Sunday, August 31, 2008
Before I explain what I mean, let me first define biblical literalism. Of course it does not mean taking every part of the Bible literally. It does not mean "in accordance with... the primary or strict meaning of the word or words; not figurative or metaphorical". No one thinks for instance that when the Bible describes God as "a rock" that God is literally an inanimate stone composed of minerals. We all get that this is a metaphor. So what does it mean? A literal interpretation of the Bible is "adhering to the primary meanings of a term or expression," the "plain" or "unadorned" meaning. The confusion with the term "literal" is that the meaning of the word has changed over time. It used to mean "plain meaning" and now it means "non-metaphorical"
All biblical literalists interpret the Bible by looking for the plain meaning and intent of the author. So while all get that when David says "My heart has turned to wax; it has melted away within me" that he is being melodramatic not literal, a literal interpretation would claim that Jesus really did raise from the dead because all indications say that the authors did not intend for this to be taken as a metaphor, but as historical fact. A literal interpretation is all about the intent of the author. When Jesus says to a young man "Go, sell everything you have and give to the poor" a literal interpretation would think that he really meant that.
The funny thing is that the verses quoted to back up an authoritarian conservative view of morality - strict adherence to the law, severe punishment as a consequence of transgression, no mercy without payment, a low view of humans as evil, etc - invariably come from the Old Testament. If you read the New Testament literally the clear picture you get is of grace. Its a picture of God loving his enemies, of God coming among us in Christ "not to condemn sinners but to save them." It is a picture of God valuing redemption over retribution, and taking any blame, condemnation, humiliation, and damnation upon himself at Calvary. It is a clear message to us that grace should likewise be our ethic, that love trumps everything, that we should always seek redemption, and rather be wronged than seek an eye for an eye. This is absolutely everywhere throughout the New Testament. The picture is not of a strict Father God who demands unquestioned obedience or responds with corporal punishment, it is the picture of God the Father in the story of the Prodigal son who is so loving that it is humiliating to the older son and to the values people held at the time focused on upholding honor. It was a scandal, and still is, but that amazing shocking counter-intuitive picture of grace is the Gospel, it is the image of God incarnate. Read the New Testament literally, and you get a morality based on grace that is in stark opposition to an authoritarian conservative morality. That morality is described as the sinful flesh, as the way of the world.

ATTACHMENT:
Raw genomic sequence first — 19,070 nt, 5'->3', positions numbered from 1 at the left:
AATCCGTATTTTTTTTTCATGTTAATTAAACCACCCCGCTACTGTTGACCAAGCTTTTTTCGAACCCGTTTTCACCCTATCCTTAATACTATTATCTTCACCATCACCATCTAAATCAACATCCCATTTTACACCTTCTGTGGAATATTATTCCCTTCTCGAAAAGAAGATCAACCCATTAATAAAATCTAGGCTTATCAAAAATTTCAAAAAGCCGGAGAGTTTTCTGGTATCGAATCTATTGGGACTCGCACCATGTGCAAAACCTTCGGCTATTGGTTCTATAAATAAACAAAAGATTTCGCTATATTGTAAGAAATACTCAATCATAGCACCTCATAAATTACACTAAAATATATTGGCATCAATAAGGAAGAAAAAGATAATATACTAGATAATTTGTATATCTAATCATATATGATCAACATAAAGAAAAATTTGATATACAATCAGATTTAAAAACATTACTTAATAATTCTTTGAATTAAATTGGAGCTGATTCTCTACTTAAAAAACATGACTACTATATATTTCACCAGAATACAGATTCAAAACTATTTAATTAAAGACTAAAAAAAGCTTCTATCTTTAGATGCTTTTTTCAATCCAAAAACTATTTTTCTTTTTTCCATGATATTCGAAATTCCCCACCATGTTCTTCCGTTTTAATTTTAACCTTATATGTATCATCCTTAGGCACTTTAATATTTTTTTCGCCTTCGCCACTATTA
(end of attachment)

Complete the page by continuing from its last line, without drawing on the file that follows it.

Now this does not mean we can simply toss out the Old Testament, but you will not find a conservative theologian who would not agree that the New Testament contains a superior and fuller revelation of God's heart than the Old. All would agree that we read the Old Testament in the light of the New, as seen through the eyes of Jesus. Yes, the OT lays out the basis upon which the fuller revelation of the NT is laid, but that does not means that when Jesus says "you have heard it said... but I say to you" that we can ignore his words. We are followers of Jesus the Christ, not followers of Mosaic law. Grace trumps law.
So if that's the case, why is it that so many evangelicals quote almost exclusively from the Old Testament? It's almost as if they have never even read the New Testament(!). My theory is that this is because most sermons focus on Old Testament narratives. If you go to a conservative church like I do, then I'm sure you've noticed this. Most sermons do not preach out of the New Testament, they preach out of the Old. The reason is that pastors are taught in seminary that narratives preach better, and the Old Testament has lots of narratives. So they tell a story from the Old Testament and connect it with a moral. But half the time these are sub-Christian morals. Why they do not preach a narrative from the Gospels is frankly beyond me... maybe they want to save them for Christmas and Easter. But my prescription is going to sound very traditional: we need better biblical preaching, and we need to read our Bibles, we need to let the way and heart of Jesus sink into our bones, we need to have his eyes to see, have his heart, have his values. And those values, taken literally and strictly, and doing the same with the teachings of the Apostles will not lead to authoritarian conservative values, they will lead to grace. Go literalism!